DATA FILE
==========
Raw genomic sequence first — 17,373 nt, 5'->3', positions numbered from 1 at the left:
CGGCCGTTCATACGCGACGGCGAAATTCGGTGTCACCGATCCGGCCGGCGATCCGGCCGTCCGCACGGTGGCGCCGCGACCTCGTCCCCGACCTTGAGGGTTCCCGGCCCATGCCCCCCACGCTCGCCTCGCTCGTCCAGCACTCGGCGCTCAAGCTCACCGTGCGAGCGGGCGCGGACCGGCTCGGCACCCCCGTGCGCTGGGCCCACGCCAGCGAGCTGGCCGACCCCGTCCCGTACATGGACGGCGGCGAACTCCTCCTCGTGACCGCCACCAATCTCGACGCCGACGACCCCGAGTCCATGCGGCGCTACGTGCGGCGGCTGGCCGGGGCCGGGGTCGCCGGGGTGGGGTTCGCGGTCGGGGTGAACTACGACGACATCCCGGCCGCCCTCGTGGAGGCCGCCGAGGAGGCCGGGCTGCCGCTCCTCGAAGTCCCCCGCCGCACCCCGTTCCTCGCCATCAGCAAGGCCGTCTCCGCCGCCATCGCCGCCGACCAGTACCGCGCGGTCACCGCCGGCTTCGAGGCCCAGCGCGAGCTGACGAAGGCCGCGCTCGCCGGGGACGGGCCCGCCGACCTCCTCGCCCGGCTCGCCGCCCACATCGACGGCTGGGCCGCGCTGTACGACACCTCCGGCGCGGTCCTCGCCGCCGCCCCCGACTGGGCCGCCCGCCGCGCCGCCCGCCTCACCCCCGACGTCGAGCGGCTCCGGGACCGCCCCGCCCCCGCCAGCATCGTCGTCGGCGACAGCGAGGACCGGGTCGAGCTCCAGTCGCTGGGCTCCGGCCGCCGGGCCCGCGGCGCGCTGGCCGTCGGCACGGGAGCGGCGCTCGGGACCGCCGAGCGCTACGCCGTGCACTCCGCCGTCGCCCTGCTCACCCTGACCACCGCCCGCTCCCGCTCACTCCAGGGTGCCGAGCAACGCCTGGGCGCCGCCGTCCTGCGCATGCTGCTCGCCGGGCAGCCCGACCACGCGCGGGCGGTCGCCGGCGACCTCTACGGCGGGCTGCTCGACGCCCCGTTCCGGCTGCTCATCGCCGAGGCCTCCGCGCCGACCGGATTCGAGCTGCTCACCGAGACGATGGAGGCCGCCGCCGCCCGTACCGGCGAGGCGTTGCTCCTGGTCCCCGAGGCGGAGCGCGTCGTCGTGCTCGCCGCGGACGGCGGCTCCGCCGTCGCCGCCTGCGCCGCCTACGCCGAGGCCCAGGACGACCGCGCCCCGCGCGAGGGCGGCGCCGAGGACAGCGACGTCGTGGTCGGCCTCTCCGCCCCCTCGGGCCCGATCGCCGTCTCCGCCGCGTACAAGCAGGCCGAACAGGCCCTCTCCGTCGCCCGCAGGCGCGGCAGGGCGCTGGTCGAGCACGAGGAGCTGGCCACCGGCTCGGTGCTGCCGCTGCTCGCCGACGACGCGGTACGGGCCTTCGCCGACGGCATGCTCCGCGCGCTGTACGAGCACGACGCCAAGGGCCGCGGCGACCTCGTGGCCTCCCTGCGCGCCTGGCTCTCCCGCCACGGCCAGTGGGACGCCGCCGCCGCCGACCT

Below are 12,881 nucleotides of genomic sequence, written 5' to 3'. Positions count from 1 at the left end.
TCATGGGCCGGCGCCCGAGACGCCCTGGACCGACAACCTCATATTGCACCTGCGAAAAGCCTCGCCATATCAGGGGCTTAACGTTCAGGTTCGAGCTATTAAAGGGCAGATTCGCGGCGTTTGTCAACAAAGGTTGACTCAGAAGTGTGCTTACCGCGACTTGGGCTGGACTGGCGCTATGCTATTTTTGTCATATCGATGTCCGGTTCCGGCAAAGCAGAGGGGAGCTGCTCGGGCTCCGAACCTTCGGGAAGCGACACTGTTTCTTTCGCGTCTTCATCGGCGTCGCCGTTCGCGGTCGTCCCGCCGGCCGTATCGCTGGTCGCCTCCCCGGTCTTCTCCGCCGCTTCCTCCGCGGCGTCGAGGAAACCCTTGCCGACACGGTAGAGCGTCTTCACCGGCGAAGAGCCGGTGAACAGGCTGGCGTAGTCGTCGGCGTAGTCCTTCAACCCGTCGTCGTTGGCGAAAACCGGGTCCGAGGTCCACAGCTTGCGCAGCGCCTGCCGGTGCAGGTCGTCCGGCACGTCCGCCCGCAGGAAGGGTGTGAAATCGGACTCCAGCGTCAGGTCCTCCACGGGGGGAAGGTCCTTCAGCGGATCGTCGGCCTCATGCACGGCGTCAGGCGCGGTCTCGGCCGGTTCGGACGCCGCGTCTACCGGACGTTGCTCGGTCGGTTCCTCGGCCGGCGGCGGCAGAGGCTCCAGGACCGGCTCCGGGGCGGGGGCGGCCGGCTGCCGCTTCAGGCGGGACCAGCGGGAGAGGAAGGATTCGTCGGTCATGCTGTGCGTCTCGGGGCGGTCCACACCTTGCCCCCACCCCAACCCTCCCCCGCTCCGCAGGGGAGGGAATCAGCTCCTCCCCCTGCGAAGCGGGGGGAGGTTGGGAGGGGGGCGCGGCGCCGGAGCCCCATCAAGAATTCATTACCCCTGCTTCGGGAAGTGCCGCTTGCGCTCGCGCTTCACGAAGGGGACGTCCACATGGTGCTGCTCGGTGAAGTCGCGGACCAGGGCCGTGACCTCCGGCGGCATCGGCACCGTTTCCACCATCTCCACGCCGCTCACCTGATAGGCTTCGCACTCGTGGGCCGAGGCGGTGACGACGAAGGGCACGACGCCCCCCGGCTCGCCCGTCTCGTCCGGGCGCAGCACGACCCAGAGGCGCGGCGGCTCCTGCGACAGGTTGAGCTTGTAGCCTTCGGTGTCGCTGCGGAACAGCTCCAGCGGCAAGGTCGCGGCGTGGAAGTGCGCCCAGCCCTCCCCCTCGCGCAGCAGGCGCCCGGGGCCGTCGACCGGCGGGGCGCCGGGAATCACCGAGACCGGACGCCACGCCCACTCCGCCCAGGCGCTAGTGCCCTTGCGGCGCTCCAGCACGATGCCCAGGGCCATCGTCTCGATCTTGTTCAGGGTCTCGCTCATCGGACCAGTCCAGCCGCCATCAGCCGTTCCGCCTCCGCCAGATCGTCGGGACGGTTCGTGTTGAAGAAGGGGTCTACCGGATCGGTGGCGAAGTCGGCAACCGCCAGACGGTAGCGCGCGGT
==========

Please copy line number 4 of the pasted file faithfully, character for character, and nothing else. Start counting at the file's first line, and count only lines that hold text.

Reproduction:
TCATGGGCCGGCGCCCGAGACGCCCTGGACCGACAACCTCATATTGCACCTGCGAAAAGCCTCGCCATATCAGGGGCTTAACGTTCAGGTTCGAGCTATTAAAGGGCAGATTCGCGGCGTTTGTCAACAAAGGTTGACTCAGAAGTGTGCTTACCGCGACTTGGGCTGGACTGGCGCTATGCTATTTTTGTCATATCGATGTCCGGTTCCGGCAAAGCAGAGGGGAGCTGCTCGGGCTCCGAACCTTCGGGAAGCGACACTGTTTCTTTCGCGTCTTCATCGGCGTCGCCGTTCGCGGTCGTCCCGCCGGCCGTATCGCTGGTCGCCTCCCCGGTCTTCTCCGCCGCTTCCTCCGCGGCGTCGAGGAAACCCTTGCCGACACGGTAGAGCGTCTTCACCGGCGAAGAGCCGGTGAACAGGCTGGCGTAGTCGTCGGCGTAGTCCTTCAACCCGTCGTCGTTGGCGAAAACCGGGTCCGAGGTCCACAGCTTGCGCAGCGCCTGCCGGTGCAGGTCGTCCGGCACGTCCGCCCGCAGGAAGGGTGTGAAATCGGACTCCAGCGTCAGGTCCTCCACGGGGGGAAGGTCCTTCAGCGGATCGTCGGCCTCATGCACGGCGTCAGGCGCGGTCTCGGCCGGTTCGGACGCCGCGTCTACCGGACGTTGCTCGGTCGGTTCCTCGGCCGGCGGCGGCAGAGGCTCCAGGACCGGCTCCGGGGCGGGGGCGGCCGGCTGCCGCTTCAGGCGGGACCAGCGGGAGAGGAAGGATTCGTCGGTCATGCTGTGCGTCTCGGGGCGGTCCACACCTTGCCCCCACCCCAACCCTCCCCCGCTCCGCAGGGGAGGGAATCAGCTCCTCCCCCTGCGAAGCGGGGGGAGGTTGGGAGGGGGGCGCGGCGCCGGAGCCCCATCAAGAATTCATTACCCCTGCTTCGGGAAGTGCCGCTTGCGCTCGCGCTTCACGAAGGGGACGTCCACATGGTGCTGCTCGGTGAAGTCGCGGACCAGGGCCGTGACCTCCGGCGGCATCGGCACCGTTTCCACCATCTCCACGCCGCTCACCTGATAGGCTTCGCACTCGTGGGCCGAGGCGGTGACGACGAAGGGCACGACGCCCCCCGGCTCGCCCGTCTCGTCCGGGCGCAGCACGACCCAGAGGCGCGGCGGCTCCTGCGACAGGTTGAGCTTGTAGCCTTCGGTGTCGCTGCGGAACAGCTCCAGCGGCAAGGTCGCGGCGTGGAAGTGCGCCCAGCCCTCCCCCTCGCGCAGCAGGCGCCCGGGGCCGTCGACCGGCGGGGCGCCGGGAATCACCGAGACCGGACGCCACGCCCACTCCGCCCAGGCGCTAGTGCCCTTGCGGCGCTCCAGCACGATGCCCAGGGCCATCGTCTCGATCTTGTTCAGGGTCTCGCTCATCGGACCAGTCCAGCCGCCATCAGCCGTTCCGCCTCCGCCAGATCGTCGGGACGGTTCGTGTTGAAGAAGGGGTCTACCGGATCGGTGGCGAAGTCGGCAACCGCCAGACGGTAGCGCGCGGT